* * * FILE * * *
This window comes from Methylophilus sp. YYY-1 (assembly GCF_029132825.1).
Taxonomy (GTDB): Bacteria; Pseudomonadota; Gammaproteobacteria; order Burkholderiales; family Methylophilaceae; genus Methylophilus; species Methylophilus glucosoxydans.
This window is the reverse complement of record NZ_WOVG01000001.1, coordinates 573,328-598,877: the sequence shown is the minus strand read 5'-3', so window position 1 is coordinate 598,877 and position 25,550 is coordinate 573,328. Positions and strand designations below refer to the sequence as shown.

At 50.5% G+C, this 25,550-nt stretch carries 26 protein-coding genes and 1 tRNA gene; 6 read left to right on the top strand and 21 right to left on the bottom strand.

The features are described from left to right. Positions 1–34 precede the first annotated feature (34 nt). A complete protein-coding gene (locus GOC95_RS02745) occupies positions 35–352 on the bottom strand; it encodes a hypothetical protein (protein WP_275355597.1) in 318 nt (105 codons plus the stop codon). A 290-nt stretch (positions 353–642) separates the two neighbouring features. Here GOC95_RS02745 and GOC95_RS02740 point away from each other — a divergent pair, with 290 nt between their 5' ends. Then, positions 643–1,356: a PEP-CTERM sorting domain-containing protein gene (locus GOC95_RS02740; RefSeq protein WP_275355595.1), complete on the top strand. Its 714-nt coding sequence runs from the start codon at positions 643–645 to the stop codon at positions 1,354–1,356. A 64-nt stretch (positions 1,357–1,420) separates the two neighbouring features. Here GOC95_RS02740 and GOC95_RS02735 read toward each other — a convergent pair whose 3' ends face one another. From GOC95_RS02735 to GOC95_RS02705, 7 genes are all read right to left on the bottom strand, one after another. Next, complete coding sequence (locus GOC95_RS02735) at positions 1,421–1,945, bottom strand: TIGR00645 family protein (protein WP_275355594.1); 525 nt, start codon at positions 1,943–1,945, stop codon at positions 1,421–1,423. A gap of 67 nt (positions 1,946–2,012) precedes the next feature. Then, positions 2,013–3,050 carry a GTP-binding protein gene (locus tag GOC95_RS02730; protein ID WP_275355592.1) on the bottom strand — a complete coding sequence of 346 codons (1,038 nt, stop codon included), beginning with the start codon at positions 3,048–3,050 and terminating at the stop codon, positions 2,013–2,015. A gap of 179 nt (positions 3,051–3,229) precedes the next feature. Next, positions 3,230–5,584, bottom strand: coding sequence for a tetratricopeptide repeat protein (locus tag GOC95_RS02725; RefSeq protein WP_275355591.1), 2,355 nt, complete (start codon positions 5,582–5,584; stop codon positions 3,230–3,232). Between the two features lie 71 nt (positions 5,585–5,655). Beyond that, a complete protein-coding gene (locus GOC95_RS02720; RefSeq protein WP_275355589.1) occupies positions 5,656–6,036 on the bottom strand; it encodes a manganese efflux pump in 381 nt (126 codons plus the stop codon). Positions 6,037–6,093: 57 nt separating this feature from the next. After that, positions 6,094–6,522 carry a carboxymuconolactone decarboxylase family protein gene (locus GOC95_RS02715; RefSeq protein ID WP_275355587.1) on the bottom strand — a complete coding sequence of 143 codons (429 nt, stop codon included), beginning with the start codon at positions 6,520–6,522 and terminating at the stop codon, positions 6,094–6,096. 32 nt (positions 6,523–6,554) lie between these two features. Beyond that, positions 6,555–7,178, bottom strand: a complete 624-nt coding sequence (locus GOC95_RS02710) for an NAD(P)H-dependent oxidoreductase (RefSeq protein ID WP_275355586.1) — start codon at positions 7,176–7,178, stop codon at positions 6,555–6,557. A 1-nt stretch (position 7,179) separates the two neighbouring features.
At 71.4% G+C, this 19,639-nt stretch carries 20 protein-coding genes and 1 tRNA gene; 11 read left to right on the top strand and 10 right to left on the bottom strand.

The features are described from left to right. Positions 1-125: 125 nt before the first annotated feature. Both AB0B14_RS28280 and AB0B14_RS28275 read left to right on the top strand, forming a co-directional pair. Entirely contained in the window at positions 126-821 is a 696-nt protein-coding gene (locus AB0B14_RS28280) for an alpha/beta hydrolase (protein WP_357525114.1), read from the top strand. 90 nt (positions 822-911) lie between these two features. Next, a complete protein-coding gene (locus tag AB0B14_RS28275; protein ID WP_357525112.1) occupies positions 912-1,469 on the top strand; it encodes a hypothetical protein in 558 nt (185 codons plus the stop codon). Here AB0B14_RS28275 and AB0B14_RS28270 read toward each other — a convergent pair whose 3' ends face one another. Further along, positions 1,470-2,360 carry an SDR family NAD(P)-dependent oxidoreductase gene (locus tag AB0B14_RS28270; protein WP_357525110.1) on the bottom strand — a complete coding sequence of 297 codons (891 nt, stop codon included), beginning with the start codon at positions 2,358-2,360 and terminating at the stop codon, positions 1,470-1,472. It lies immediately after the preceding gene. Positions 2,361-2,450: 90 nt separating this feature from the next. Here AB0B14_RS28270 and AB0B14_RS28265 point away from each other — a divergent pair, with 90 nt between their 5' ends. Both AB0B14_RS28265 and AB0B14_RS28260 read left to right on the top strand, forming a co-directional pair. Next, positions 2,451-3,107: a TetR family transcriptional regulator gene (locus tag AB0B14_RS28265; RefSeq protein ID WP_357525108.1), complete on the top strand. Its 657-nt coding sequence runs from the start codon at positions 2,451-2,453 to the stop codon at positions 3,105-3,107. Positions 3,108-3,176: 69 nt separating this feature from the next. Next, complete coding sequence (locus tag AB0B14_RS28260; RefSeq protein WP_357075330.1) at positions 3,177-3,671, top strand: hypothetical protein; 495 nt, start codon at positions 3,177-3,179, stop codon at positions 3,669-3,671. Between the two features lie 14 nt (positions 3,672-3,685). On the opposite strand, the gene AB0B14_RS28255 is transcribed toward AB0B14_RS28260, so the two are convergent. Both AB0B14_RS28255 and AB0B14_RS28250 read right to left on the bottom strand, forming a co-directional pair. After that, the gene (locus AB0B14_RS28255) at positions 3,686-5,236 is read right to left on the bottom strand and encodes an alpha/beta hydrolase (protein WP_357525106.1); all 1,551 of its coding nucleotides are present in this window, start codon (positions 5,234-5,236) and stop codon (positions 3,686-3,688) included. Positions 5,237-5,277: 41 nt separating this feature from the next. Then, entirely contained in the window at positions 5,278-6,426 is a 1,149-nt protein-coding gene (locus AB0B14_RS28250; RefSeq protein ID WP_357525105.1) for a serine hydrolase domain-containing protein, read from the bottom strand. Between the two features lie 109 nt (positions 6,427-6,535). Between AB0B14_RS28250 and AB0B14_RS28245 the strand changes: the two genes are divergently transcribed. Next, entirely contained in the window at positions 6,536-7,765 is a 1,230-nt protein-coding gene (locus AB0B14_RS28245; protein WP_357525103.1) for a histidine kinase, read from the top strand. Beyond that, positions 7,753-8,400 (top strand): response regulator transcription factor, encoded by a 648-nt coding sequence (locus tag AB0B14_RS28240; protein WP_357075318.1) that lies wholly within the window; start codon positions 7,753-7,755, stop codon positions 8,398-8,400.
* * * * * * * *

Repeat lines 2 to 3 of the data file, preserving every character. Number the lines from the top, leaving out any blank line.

Taxonomy (GTDB): Bacteria; Pseudomonadota; Gammaproteobacteria; order Burkholderiales; family Methylophilaceae; genus Methylophilus; species Methylophilus glucosoxydans.
This window is the reverse complement of record NZ_WOVG01000001.1, coordinates 573,328-598,877: the sequence shown is the minus strand read 5'-3', so window position 1 is coordinate 598,877 and position 25,550 is coordinate 573,328. Positions and strand designations below refer to the sequence as shown.